Sapientia Lecture Series

Dartmouth Events

Sapientia Lecture Series

Richard Moran (Harvard). "Speech as Expression and as ‘Social Act of Mind’". Free & open to all. Reception follows.

Friday, May 11, 2018
103 Thornton Hall
Intended Audience(s): Public
Categories: Lectures & Seminars

Abstract: This talk takes off from Thomas Reid's characterization of "social acts mind", and describes three ‘commonplaces’ about the norms of ordinary testimony:  1) the speaker is assumed to be speaking sincerely, 2) the speaker is aware of and understands what she is saying, and 3) the speaker counts as having asserted or told her audience that P whether or not she is sincere (‘Manifest’).  Showing how these commonplaces reinforce each other leads to a different conception of the meaning of sincerity, and a distinction between two forms of knowing what one is doing.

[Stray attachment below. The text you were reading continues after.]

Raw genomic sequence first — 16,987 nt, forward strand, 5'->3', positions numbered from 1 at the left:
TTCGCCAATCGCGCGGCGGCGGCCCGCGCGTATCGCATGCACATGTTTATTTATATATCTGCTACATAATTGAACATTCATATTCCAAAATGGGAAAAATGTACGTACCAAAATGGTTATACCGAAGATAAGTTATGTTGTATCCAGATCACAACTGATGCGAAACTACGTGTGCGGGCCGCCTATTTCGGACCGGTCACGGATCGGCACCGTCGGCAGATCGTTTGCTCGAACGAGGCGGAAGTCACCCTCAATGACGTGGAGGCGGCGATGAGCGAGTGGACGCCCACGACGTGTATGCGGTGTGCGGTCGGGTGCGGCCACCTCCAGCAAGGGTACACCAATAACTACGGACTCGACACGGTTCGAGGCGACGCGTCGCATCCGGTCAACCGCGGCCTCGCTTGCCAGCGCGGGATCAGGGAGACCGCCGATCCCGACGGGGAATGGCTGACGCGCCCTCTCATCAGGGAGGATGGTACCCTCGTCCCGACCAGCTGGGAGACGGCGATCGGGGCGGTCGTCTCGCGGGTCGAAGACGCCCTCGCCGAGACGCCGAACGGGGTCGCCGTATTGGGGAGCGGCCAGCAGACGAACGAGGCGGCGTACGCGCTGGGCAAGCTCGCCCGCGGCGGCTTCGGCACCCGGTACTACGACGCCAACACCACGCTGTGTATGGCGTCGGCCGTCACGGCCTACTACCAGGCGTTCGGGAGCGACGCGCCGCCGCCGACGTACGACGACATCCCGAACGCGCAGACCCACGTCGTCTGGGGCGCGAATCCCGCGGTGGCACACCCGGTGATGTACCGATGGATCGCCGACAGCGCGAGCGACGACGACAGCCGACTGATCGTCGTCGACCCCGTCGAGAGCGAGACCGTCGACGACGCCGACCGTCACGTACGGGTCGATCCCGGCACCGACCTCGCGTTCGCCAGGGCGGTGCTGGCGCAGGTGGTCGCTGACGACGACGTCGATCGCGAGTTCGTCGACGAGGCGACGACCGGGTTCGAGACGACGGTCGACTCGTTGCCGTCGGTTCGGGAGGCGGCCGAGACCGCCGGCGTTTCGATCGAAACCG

Richard Moran is the Brian D. Young Professor of Philosophy at Harvard University. His interests include philosophy of mind and moral psychology, the nature of testimony, aesthetics and the philosophy of literature, and the later Wittgenstein.

He has recently taught courses on the above topics, and on speech-acts, philosophy of action, self-consciousness and intersubjectivity, and Marcel Proust.

He has published papers on metaphor, on imagination and emotional engagement with art, on action and practical knowledge, and speech and testimony. His book, Authority and Estrangement: An Essay on Self-Knowledge, was published by Princeton University Press in 2001. A collection of his papers, The Philosophical Imagination, was published by Oxford University Press in 2017. His book The Exchange of Words: Speech, Testimony, and Intersubjectivity will appear from OUP later this month.

The Sapientia Lecture Series is funded by the Mark J. Byrne 1985 Fund in Philosophy.

For more information, contact:
Marcia Welsh
(603) 646-3738

Events are free and open to the public unless otherwise noted.